Emergency Medical Services
The City of Eugene began providing ambulance services in 1981. It was a sudden transition as the previous provider went out of service with virtually no notice.
This also affected the neighboring City of Springfield. Contingency plans were implemented immediately, and there was no interruption of service to the public. Together, the two cities went on to win the prestigious Paramedic Service of the Year Award, sponsored by the National Association of Emergency Medical Technicians, in 1985.
In August 2002, following a comprehensive two-year study and a series of pilot projects, Eugene Fire & EMS implemented Phase 1 of a redesign of its emergency medical services. Phase 1 included the following:
- Adoption of new call-taking and dispatch protocols enabling us to better match an appropriate response to each specific medical incident
- Staffing of all first-response Eugene engine companies in the City with at least one Certified Paramedic
- Conversion of one fire station crew to a "combination crew" able to respond with either a fire engine or an ambulance, as needed
- The addition of ambulances staffed by medics not cross-trained as firefighters, operating during hours of peak demand
In 2010, additional redesigning was implemented. Rural/Metro Ambulance was contracted to assume responsibility for certain categories of non-emergent medical transports. This allowed the department to retrain and reassign the previous single role medics into dual role positions. In addition, a 24 hour ambulance was put into service at the Downtown Fire Station at 13th and Willamette and a dual-role peak-demand unit was put into service at the Sheldon Station.
Further redesigning was implemented in 2011 when the department partnered with Life Flight Network. There is now a Life Flight air medical transport helicopter located at the Whitaker Station. This has decreased Life Flights response times to the Metro Service area and has provided another layer of service available to the community.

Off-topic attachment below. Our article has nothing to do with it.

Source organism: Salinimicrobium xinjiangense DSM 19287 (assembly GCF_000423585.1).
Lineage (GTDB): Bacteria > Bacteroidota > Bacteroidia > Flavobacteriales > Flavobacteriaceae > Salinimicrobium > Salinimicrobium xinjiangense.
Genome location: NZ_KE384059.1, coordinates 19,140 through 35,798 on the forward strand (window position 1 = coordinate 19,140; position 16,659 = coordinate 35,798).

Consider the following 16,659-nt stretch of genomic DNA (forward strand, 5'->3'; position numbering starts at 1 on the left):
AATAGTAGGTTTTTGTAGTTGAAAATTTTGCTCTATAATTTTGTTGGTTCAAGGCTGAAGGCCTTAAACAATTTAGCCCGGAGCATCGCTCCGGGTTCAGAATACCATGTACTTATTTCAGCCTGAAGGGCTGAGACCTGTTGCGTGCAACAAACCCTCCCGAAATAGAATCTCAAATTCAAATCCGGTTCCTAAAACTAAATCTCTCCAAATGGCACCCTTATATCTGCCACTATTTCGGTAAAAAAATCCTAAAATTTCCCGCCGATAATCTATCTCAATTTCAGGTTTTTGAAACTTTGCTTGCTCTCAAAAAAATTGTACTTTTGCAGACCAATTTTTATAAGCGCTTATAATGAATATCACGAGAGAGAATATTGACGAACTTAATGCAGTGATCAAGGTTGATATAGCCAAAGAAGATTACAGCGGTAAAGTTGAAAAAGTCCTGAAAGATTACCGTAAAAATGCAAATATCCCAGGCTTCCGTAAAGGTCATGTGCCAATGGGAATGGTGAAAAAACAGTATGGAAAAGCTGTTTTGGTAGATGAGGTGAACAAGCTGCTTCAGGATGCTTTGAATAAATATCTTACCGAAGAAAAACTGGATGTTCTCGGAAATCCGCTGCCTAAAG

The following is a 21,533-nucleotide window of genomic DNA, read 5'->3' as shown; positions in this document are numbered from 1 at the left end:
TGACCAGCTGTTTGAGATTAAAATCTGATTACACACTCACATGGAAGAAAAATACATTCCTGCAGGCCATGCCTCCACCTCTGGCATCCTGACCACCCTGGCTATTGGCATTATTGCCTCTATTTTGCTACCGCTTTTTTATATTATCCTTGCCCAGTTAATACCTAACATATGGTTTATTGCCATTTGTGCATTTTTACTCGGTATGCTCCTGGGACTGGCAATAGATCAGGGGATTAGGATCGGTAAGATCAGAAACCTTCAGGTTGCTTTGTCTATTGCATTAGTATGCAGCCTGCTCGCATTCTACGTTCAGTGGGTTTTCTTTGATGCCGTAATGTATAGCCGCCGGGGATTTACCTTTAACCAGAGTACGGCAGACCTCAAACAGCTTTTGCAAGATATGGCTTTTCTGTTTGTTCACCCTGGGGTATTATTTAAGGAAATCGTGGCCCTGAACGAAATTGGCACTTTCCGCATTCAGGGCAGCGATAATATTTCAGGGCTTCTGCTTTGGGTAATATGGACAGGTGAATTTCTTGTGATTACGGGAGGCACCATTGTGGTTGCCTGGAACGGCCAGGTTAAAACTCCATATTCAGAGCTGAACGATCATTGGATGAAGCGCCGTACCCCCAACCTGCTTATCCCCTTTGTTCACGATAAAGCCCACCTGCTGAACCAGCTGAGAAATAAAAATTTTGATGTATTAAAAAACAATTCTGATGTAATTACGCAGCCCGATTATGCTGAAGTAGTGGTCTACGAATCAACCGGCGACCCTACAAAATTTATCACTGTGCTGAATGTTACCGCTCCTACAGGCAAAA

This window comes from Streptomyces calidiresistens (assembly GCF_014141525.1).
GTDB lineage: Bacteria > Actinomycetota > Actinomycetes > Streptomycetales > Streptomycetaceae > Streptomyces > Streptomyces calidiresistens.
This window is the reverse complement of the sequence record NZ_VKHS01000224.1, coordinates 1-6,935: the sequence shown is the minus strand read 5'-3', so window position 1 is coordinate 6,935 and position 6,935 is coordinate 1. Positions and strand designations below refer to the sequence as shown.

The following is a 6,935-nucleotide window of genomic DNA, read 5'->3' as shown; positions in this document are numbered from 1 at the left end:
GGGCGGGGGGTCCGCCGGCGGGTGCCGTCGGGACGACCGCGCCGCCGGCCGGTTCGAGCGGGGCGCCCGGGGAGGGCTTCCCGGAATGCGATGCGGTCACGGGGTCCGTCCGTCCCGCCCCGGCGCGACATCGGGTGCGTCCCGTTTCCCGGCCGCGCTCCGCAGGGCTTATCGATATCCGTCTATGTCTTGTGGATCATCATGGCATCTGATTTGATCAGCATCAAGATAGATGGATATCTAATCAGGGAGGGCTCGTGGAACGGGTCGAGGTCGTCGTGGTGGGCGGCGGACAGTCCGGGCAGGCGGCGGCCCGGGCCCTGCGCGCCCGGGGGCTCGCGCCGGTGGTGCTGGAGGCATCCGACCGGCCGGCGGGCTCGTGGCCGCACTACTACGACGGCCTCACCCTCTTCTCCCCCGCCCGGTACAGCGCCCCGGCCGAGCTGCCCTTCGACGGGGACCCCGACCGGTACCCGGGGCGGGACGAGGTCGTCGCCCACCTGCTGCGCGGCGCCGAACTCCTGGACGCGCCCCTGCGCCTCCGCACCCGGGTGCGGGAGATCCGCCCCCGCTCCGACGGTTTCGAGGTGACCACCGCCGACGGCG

Eugene’s emergency medical response deployment includes:
- Twelve paramedic engine companies,
- Three 24-hour ambulances plus a fourth peak activity ambulance and a fifth overload ambulance that can be up-staffed with a crew assigned to a fire suppression company .
- Rural/Metro has two additional intermediate life support 24-hour ambulances for non-emergent and interfacility transports
Paramedic engine companies are housed in neighborhood fire stations. Because there are more of these than there are staffed ambulances, there is a good chance that a fire engine will arrive at a medical emergency before an ambulance does. In the great majority of cases, the arrival of definitive medical care to the patient is more critical than the arrival of a vehicle to subsequently transport the patient to the hospital.
The population served includes not only the City of Eugene, but five fire protection contract districts and a large portion of rural Lane County (a total of approximately 440 square miles). The department responds to approximately 40 emergency medical calls each day. All responses are with Advanced Life Support capable resources.